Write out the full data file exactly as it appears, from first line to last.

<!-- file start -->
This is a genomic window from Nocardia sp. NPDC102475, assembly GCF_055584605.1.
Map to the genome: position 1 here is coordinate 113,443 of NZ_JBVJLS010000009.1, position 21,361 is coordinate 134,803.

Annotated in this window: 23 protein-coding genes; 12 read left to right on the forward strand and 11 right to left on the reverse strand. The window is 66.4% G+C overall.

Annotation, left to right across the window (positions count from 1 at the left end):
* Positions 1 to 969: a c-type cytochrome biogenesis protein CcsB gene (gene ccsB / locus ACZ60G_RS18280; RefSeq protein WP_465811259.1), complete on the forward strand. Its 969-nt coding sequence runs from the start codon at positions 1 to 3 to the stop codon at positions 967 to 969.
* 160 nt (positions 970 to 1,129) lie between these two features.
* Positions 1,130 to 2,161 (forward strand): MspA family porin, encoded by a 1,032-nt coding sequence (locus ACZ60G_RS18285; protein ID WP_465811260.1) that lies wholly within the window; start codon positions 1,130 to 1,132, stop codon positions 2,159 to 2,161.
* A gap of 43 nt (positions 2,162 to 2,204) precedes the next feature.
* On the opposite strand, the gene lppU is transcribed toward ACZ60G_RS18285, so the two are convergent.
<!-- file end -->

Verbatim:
This is a genomic window from Nocardia sp. NPDC102475, assembly GCF_055584605.1.
Map to the genome: position 1 here is coordinate 113,443 of NZ_JBVJLS010000009.1, position 21,361 is coordinate 134,803.

Annotated in this window: 23 protein-coding genes; 12 read left to right on the forward strand and 11 right to left on the reverse strand. The window is 66.4% G+C overall.

Annotation, left to right across the window (positions count from 1 at the left end):
* Positions 1 to 969: a c-type cytochrome biogenesis protein CcsB gene (gene ccsB / locus ACZ60G_RS18280; RefSeq protein WP_465811259.1), complete on the forward strand. Its 969-nt coding sequence runs from the start codon at positions 1 to 3 to the stop codon at positions 967 to 969.
* 160 nt (positions 970 to 1,129) lie between these two features.
* Positions 1,130 to 2,161 (forward strand): MspA family porin, encoded by a 1,032-nt coding sequence (locus ACZ60G_RS18285; protein ID WP_465811260.1) that lies wholly within the window; start codon positions 1,130 to 1,132, stop codon positions 2,159 to 2,161.
* A gap of 43 nt (positions 2,162 to 2,204) precedes the next feature.
* On the opposite strand, the gene lppU is transcribed toward ACZ60G_RS18285, so the two are convergent.